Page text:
A View from the Fridge
Okay, we’ve successfully escaped the Twilight Zone between holidays, having suffered through the year-in-review summaries of 2021, a year that no one in their right mind would want to recount. Not to mention the predictions for 2022, though I do enjoy reading Doug Kass’s list of long-shot thoughts (N.B., he’s a trader, grumpy bear by nature, and a funny, principled, smart follow on Twitter.
Catch his predictions at https://realmoney.thestreet.com/investing/doug-kass-my-15-surprises-for-2022-15868922 if you are intrigued).
Now that the local sanitation officers have collected the cardboard and wrapping paper, Covid has cancelled all the New-Year’s- related events we’ve planned, the glass recycling center is overflowing, and I’ve watched Indiana Jones for the umpteenth time, it’s time to face the music.
I come bearing good news. And an opportunity for someone to read the tea leaves and rise to the challenge of accelerating Ireland’s next economic boom.
We all know how lowered taxes and a corporate-friendly government led to investment by multi-nationals created the Celtic tiger and a host of legacy corporations that do everything from manufacturing to data storage, from R&D to paper pushing, right here in Ireland.
Ireland does a great job of marketing its assets – most notably a talented workforce and a high quality of living – to multi-nationals. With last year’s 15% corporate tax normalization, the game will grow more challenging, but one can make the case that Ireland will continue to benefit (a combination of Brexit, the English language, existing big corporate infrastructure, novel connections to EU and USA), if, at a lower rate.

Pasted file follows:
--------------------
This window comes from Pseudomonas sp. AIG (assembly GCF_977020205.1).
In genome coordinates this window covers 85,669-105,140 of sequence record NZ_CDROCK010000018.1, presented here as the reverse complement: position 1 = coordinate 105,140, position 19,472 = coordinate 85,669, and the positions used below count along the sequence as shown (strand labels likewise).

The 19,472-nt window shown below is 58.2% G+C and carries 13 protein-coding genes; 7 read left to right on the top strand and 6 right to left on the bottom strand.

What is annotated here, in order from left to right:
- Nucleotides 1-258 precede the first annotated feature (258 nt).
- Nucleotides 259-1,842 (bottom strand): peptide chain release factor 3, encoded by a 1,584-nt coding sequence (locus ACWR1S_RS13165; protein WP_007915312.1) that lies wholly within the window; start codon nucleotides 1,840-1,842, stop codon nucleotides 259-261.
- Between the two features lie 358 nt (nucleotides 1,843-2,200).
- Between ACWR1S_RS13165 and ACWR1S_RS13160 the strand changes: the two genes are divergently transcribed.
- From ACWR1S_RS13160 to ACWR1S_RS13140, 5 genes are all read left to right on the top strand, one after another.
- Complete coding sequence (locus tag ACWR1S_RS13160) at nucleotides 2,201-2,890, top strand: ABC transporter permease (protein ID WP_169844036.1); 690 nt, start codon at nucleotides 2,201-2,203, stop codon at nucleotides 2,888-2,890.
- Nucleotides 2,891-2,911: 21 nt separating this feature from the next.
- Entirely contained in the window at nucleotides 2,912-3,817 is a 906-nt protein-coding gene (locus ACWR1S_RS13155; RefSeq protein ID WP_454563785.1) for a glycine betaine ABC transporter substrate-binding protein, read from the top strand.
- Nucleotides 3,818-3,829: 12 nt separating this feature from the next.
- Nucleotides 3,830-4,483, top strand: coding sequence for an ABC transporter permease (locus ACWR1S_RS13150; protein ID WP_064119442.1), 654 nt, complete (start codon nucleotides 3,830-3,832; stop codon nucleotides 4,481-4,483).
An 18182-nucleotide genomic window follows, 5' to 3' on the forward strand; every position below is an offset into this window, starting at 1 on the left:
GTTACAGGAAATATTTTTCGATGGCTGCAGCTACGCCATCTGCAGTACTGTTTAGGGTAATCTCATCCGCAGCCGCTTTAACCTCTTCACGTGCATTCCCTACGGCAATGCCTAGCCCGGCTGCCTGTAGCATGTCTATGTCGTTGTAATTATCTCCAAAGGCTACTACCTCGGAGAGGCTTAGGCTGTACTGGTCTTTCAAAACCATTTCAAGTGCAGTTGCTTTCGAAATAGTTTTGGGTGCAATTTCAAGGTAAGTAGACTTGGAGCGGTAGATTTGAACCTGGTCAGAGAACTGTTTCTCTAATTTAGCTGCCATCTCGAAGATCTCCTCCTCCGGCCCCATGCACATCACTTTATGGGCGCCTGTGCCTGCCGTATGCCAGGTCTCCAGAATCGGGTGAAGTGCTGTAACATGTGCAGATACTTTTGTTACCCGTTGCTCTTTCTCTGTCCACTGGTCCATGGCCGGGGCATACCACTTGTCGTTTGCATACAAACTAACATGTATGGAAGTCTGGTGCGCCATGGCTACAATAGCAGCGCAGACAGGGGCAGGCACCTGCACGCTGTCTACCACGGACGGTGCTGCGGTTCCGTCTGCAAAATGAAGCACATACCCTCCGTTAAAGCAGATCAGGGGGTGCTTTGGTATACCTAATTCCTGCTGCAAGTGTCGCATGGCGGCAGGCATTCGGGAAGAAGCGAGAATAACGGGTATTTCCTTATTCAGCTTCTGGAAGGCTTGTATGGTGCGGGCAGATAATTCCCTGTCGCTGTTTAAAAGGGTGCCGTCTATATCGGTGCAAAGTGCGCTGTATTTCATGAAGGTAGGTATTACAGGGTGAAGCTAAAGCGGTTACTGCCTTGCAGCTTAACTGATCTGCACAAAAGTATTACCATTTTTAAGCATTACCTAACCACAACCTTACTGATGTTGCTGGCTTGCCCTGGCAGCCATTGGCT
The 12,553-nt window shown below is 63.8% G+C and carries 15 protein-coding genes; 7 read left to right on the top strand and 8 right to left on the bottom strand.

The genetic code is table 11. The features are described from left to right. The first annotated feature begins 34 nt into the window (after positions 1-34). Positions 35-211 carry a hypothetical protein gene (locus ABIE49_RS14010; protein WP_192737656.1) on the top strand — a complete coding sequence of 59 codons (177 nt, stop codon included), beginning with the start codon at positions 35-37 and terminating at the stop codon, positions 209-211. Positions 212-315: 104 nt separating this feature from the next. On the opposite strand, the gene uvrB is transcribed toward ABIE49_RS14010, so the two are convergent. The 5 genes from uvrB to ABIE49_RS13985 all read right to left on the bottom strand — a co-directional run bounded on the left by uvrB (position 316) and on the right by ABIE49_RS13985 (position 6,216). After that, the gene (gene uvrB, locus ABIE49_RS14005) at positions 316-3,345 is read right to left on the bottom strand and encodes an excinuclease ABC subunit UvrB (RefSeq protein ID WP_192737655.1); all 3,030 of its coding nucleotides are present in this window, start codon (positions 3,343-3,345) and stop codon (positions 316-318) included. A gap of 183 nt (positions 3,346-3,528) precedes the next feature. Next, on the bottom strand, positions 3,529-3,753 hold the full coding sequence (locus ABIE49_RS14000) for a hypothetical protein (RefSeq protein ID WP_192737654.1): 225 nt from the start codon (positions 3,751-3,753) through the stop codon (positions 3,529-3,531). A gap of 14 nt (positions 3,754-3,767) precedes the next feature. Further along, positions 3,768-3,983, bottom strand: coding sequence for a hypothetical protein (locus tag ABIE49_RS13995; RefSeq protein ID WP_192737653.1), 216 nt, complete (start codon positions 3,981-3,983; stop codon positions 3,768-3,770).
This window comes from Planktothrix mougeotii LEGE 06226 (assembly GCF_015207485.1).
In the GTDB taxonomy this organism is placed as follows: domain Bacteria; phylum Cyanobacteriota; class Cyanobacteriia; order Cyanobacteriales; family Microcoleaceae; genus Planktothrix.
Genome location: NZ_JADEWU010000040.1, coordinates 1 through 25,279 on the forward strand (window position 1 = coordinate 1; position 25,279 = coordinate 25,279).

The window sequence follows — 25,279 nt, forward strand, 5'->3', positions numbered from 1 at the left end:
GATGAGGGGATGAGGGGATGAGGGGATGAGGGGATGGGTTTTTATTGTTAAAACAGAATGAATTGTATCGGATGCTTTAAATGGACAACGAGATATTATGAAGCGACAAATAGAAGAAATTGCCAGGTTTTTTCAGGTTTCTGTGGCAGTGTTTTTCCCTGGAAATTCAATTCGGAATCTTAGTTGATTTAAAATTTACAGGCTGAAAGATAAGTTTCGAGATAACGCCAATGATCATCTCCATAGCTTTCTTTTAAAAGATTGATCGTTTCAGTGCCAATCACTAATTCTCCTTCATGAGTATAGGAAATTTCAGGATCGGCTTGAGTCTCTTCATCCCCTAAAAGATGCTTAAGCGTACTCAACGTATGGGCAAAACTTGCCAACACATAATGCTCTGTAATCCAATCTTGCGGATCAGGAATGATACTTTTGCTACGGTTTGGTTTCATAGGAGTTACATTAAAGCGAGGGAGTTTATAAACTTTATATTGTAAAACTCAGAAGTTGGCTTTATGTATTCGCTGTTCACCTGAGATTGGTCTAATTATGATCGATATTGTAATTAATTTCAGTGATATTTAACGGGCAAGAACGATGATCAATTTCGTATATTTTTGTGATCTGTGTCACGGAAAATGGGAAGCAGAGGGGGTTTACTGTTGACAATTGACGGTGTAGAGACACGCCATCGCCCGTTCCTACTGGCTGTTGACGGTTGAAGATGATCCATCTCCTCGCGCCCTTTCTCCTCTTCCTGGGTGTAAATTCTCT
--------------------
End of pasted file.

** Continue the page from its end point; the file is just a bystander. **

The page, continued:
Ireland is well-positioned to look ahead and identify its next arbitrage opportunity, a new market for greater economic growth. An opportunity that is staring us in the face.
Ireland continues to nurture a growing stable of valuable startups. And that reality has begun to be reflected in a handful of recent, large investments in Irish fintech and medtech. These bell-weather investments reflect a realization by those off the island that there’s a high-value crop in Ireland waiting to be harvested, a crop sown by young entrepreneurs, and tended by EI and all the LEOs and NDRCs, all the tech hubs and universities across the country.
That’s the good news. The challenge is how to accelerate it, how to make the most of this enviable situation.
Ireland is very good at sowing seeds, at creating the potential sources of real, sustained economic value, but there’s something missing. Up until now Ireland hasn’t done a good job of getting the most (economic value) from its yield.
The issue? Not enough fertilizer, meaning the seed capital that recognizes the opportunity and doubles down on the investments made by the government and optimistic investors (family and friends, dedicated angels, early adopters).
As companies grow and risks are washed out of the deal, the country lacks the venture infrastructure to create real growth, real economic value. The investment community is stuck in its pattern of paying pennies on the dollar for the future and then being happy when a company is sold for a fraction of what it’s really worth – not only in transaction value, but in the potential for hundreds, maybe thousands of jobs, new spin-off companies, new growth opportunities across the island.
The Irish startup farm is beholden to a steady-state market that is resistant to change. Not to mention too many burdens, in the form of government policies, red tape, paperwork and legal teeth sucking.